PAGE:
Following anti-Syrian violence in Ankara’s Alindag neighborhood last month, Umit Ozdag, a right-wing politician who recently formed his own anti-immigrant party, traveled to the area with an empty suitcase and said the time had come for the refugees to “start packing.” “
Riots broke out on August 11, a day after a Turkish teenager was stabbed to death in a scuffle with a group of young Syrians. Hundreds of people chanting anti-immigrant slogans took to the streets, vandalized Syrian-run shops and threw stones at the homes of refugees.
A 30-year-old Syrian woman with four children who asked not to be named for fear of reprisal said her family locked themselves in their bathroom as an assailant climbed onto their balcony and tried to force open the door. The woman said the episode traumatized her 5-year-old daughter and the girl had trouble sleeping at night.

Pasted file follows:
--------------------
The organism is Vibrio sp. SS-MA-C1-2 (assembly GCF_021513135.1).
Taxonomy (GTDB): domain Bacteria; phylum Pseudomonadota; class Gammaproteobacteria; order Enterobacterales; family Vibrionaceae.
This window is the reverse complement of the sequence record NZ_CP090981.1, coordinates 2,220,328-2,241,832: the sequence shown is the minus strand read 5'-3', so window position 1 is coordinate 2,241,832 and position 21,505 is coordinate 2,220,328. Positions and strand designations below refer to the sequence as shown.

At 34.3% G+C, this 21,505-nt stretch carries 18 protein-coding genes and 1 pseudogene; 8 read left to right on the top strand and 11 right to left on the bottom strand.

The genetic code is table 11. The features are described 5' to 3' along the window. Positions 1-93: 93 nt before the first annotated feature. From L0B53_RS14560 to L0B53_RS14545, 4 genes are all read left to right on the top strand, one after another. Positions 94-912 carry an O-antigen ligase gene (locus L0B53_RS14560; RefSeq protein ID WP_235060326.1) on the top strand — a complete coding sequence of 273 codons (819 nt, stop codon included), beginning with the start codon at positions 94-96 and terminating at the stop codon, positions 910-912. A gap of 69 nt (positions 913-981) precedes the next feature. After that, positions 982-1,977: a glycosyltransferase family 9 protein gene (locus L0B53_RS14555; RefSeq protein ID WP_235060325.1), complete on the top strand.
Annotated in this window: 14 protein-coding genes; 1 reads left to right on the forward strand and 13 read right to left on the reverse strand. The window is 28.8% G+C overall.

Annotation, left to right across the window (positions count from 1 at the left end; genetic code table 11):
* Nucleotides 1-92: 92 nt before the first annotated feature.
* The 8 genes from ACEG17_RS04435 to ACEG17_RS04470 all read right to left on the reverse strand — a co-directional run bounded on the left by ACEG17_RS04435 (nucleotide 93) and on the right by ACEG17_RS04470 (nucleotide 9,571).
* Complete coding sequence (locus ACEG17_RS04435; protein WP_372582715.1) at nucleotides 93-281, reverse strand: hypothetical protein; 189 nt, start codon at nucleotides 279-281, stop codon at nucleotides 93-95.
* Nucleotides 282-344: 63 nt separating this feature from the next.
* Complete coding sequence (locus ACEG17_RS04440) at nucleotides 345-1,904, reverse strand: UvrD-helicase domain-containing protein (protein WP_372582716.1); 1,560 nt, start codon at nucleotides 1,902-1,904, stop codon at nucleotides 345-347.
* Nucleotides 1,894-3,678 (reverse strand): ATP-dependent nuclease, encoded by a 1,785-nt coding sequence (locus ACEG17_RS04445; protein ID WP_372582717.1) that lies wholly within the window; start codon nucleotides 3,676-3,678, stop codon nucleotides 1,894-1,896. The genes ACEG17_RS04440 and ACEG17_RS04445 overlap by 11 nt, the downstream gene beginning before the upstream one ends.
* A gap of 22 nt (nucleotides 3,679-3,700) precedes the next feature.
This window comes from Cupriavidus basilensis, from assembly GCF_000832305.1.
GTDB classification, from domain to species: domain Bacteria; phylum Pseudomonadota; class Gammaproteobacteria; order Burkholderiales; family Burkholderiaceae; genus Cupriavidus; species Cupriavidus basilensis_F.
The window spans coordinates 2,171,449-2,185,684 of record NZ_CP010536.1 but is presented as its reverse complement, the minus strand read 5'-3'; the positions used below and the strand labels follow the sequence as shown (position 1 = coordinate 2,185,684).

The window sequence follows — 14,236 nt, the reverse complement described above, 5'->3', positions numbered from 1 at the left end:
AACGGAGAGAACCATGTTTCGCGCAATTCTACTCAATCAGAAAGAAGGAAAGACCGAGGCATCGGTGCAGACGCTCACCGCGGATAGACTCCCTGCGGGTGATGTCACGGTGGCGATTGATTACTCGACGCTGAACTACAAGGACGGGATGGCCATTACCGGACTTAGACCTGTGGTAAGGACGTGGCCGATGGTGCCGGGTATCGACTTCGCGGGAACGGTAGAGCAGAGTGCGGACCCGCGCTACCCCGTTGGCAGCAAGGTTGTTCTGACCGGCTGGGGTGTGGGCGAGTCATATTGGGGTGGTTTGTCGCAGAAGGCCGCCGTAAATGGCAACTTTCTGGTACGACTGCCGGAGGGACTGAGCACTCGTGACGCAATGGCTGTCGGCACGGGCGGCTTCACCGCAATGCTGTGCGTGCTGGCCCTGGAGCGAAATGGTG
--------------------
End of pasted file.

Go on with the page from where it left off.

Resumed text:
Some neighborhood stores remain closed, with traces of disruption still visible on their dented metal shutters. Police deployed several vehicles and a water cannon through the streets to prevent a repeat of the unrest.
Syrians are often accused of not assimilating into Turkey, a country that has had complex relations with the Arab world since the Ottoman Empire. Although predominantly Muslim like neighboring Arab countries, Turks have their origins in nomadic warriors from Central Asia, and Turkish belongs to a different language group from Arabic.
Kerem Pasaoglu, owner of a pastry shop in Istanbul, said he wants Syrians to return to their country and is disturbed that some shops on a street have signs written in Arabic instead of Turkish. .
“Just when we were saying that we are getting used to the Syrians or that they will leave, the arrival of the Afghans is unfortunately very difficult for us,” he said.